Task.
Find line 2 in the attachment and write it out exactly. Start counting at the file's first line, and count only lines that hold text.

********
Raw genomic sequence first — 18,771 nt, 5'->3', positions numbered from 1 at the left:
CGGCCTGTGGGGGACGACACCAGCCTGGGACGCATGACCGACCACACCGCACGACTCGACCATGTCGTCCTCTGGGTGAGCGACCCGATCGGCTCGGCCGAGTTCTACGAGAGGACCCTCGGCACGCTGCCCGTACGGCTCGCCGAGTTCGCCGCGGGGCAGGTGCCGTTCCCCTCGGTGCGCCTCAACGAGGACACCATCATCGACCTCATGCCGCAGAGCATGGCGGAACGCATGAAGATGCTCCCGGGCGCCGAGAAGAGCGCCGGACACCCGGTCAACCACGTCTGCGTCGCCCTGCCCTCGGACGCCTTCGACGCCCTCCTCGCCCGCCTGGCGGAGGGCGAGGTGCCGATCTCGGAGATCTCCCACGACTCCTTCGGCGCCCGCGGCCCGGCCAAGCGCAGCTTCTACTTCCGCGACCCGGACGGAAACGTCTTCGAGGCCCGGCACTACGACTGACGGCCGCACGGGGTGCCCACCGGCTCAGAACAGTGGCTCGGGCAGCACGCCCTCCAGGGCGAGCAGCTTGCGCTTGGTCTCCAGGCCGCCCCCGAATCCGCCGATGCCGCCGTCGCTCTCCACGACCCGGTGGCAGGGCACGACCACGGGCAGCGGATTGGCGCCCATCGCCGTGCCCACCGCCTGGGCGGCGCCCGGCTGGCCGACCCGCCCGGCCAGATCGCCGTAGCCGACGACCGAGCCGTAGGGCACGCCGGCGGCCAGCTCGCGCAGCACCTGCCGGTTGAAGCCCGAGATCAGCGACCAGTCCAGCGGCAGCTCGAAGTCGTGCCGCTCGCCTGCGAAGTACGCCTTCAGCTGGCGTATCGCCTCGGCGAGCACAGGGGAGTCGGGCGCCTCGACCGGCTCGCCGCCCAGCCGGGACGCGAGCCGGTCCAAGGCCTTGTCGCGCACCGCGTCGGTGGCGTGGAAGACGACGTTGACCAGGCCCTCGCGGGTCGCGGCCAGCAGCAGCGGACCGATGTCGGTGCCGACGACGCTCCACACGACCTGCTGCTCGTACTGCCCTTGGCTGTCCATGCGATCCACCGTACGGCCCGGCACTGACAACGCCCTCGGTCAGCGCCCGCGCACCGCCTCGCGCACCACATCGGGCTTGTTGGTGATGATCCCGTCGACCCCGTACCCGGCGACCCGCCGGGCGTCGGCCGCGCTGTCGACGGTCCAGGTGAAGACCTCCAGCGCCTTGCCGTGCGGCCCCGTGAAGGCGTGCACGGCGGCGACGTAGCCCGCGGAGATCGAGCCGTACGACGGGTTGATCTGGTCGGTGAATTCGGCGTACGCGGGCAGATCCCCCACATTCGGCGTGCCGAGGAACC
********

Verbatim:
CGGCCTGTGGGGGACGACACCAGCCTGGGACGCATGACCGACCACACCGCACGACTCGACCATGTCGTCCTCTGGGTGAGCGACCCGATCGGCTCGGCCGAGTTCTACGAGAGGACCCTCGGCACGCTGCCCGTACGGCTCGCCGAGTTCGCCGCGGGGCAGGTGCCGTTCCCCTCGGTGCGCCTCAACGAGGACACCATCATCGACCTCATGCCGCAGAGCATGGCGGAACGCATGAAGATGCTCCCGGGCGCCGAGAAGAGCGCCGGACACCCGGTCAACCACGTCTGCGTCGCCCTGCCCTCGGACGCCTTCGACGCCCTCCTCGCCCGCCTGGCGGAGGGCGAGGTGCCGATCTCGGAGATCTCCCACGACTCCTTCGGCGCCCGCGGCCCGGCCAAGCGCAGCTTCTACTTCCGCGACCCGGACGGAAACGTCTTCGAGGCCCGGCACTACGACTGACGGCCGCACGGGGTGCCCACCGGCTCAGAACAGTGGCTCGGGCAGCACGCCCTCCAGGGCGAGCAGCTTGCGCTTGGTCTCCAGGCCGCCCCCGAATCCGCCGATGCCGCCGTCGCTCTCCACGACCCGGTGGCAGGGCACGACCACGGGCAGCGGATTGGCGCCCATCGCCGTGCCCACCGCCTGGGCGGCGCCCGGCTGGCCGACCCGCCCGGCCAGATCGCCGTAGCCGACGACCGAGCCGTAGGGCACGCCGGCGGCCAGCTCGCGCAGCACCTGCCGGTTGAAGCCCGAGATCAGCGACCAGTCCAGCGGCAGCTCGAAGTCGTGCCGCTCGCCTGCGAAGTACGCCTTCAGCTGGCGTATCGCCTCGGCGAGCACAGGGGAGTCGGGCGCCTCGACCGGCTCGCCGCCCAGCCGGGACGCGAGCCGGTCCAAGGCCTTGTCGCGCACCGCGTCGGTGGCGTGGAAGACGACGTTGACCAGGCCCTCGCGGGTCGCGGCCAGCAGCAGCGGACCGATGTCGGTGCCGACGACGCTCCACACGACCTGCTGCTCGTACTGCCCTTGGCTGTCCATGCGATCCACCGTACGGCCCGGCACTGACAACGCCCTCGGTCAGCGCCCGCGCACCGCCTCGCGCACCACATCGGGCTTGTTGGTGATGATCCCGTCGACCCCGTACCCGGCGACCCGCCGGGCGTCGGCCGCGCTGTCGACGGTCCAGGTGAAGACCTCCAGCGCCTTGCCGTGCGGCCCCGTGAAGGCGTGCACGGCGGCGACGTAGCCCGCGGAGATCGAGCCGTACGACGGGTTGATCTGGTCGGTGAATTCGGCGTACGCGGGCAGATCCCCCACATTCGGCGTGCCGAGGAACC